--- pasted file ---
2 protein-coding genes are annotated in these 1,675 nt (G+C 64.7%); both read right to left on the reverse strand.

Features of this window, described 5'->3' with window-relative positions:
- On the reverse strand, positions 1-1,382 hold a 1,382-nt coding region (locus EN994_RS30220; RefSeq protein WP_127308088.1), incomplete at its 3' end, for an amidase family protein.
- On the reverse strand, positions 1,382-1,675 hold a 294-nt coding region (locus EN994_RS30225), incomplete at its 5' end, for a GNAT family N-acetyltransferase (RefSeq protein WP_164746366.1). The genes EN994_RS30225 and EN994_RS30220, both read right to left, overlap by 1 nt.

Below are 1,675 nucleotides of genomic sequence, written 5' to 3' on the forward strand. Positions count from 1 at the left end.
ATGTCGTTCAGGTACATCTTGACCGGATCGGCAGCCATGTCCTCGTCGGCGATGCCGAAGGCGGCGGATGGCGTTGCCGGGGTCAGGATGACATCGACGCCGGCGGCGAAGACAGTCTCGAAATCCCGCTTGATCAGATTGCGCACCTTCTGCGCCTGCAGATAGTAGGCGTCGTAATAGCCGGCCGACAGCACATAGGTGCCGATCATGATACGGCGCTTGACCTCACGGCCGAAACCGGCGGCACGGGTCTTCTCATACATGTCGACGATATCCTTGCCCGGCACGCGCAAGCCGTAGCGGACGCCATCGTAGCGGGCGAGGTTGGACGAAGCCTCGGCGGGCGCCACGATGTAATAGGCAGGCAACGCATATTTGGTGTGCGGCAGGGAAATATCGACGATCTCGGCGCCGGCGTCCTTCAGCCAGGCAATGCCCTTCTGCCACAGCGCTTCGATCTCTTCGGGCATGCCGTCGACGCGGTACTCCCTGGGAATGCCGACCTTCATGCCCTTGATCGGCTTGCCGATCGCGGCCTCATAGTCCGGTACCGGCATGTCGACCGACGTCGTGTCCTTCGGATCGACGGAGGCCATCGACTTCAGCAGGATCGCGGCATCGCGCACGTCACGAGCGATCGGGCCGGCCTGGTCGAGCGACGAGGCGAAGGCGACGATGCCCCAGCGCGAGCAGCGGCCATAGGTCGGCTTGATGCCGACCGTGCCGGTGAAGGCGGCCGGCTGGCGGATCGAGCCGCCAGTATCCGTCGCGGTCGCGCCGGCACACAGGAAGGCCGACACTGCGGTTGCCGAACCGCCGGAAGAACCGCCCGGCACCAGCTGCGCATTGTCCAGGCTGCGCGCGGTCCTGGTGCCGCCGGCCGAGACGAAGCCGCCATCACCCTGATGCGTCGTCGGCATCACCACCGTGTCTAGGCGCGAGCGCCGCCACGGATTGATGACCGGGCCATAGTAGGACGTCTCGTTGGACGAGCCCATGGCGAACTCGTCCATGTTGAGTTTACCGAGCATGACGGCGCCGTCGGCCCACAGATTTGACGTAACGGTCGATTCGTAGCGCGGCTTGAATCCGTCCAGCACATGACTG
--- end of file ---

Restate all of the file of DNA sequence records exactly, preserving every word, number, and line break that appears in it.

2 protein-coding genes are annotated in these 1,675 nt (G+C 64.7%); both read right to left on the reverse strand.

Features of this window, described 5'->3' with window-relative positions:
- On the reverse strand, positions 1-1,382 hold a 1,382-nt coding region (locus EN994_RS30220; RefSeq protein WP_127308088.1), incomplete at its 3' end, for an amidase family protein.
- On the reverse strand, positions 1,382-1,675 hold a 294-nt coding region (locus EN994_RS30225), incomplete at its 5' end, for a GNAT family N-acetyltransferase (RefSeq protein WP_164746366.1). The genes EN994_RS30225 and EN994_RS30220, both read right to left, overlap by 1 nt.

Below are 1,675 nucleotides of genomic sequence, written 5' to 3' on the forward strand. Positions count from 1 at the left end.
ATGTCGTTCAGGTACATCTTGACCGGATCGGCAGCCATGTCCTCGTCGGCGATGCCGAAGGCGGCGGATGGCGTTGCCGGGGTCAGGATGACATCGACGCCGGCGGCGAAGACAGTCTCGAAATCCCGCTTGATCAGATTGCGCACCTTCTGCGCCTGCAGATAGTAGGCGTCGTAATAGCCGGCCGACAGCACATAGGTGCCGATCATGATACGGCGCTTGACCTCACGGCCGAAACCGGCGGCACGGGTCTTCTCATACATGTCGACGATATCCTTGCCCGGCACGCGCAAGCCGTAGCGGACGCCATCGTAGCGGGCGAGGTTGGACGAAGCCTCGGCGGGCGCCACGATGTAATAGGCAGGCAACGCATATTTGGTGTGCGGCAGGGAAATATCGACGATCTCGGCGCCGGCGTCCTTCAGCCAGGCAATGCCCTTCTGCCACAGCGCTTCGATCTCTTCGGGCATGCCGTCGACGCGGTACTCCCTGGGAATGCCGACCTTCATGCCCTTGATCGGCTTGCCGATCGCGGCCTCATAGTCCGGTACCGGCATGTCGACCGACGTCGTGTCCTTCGGATCGACGGAGGCCATCGACTTCAGCAGGATCGCGGCATCGCGCACGTCACGAGCGATCGGGCCGGCCTGGTCGAGCGACGAGGCGAAGGCGACGATGCCCCAGCGCGAGCAGCGGCCATAGGTCGGCTTGATGCCGACCGTGCCGGTGAAGGCGGCCGGCTGGCGGATCGAGCCGCCAGTATCCGTCGCGGTCGCGCCGGCACACAGGAAGGCCGACACTGCGGTTGCCGAACCGCCGGAAGAACCGCCCGGCACCAGCTGCGCATTGTCCAGGCTGCGCGCGGTCCTGGTGCCGCCGGCCGAGACGAAGCCGCCATCACCCTGATGCGTCGTCGGCATCACCACCGTGTCTAGGCGCGAGCGCCGCCACGGATTGATGACCGGGCCATAGTAGGACGTCTCGTTGGACGAGCCCATGGCGAACTCGTCCATGTTGAGTTTACCGAGCATGACGGCGCCGTCGGCCCACAGATTTGACGTAACGGTCGATTCGTAGCGCGGCTTGAATCCGTCCAGCACATGACTG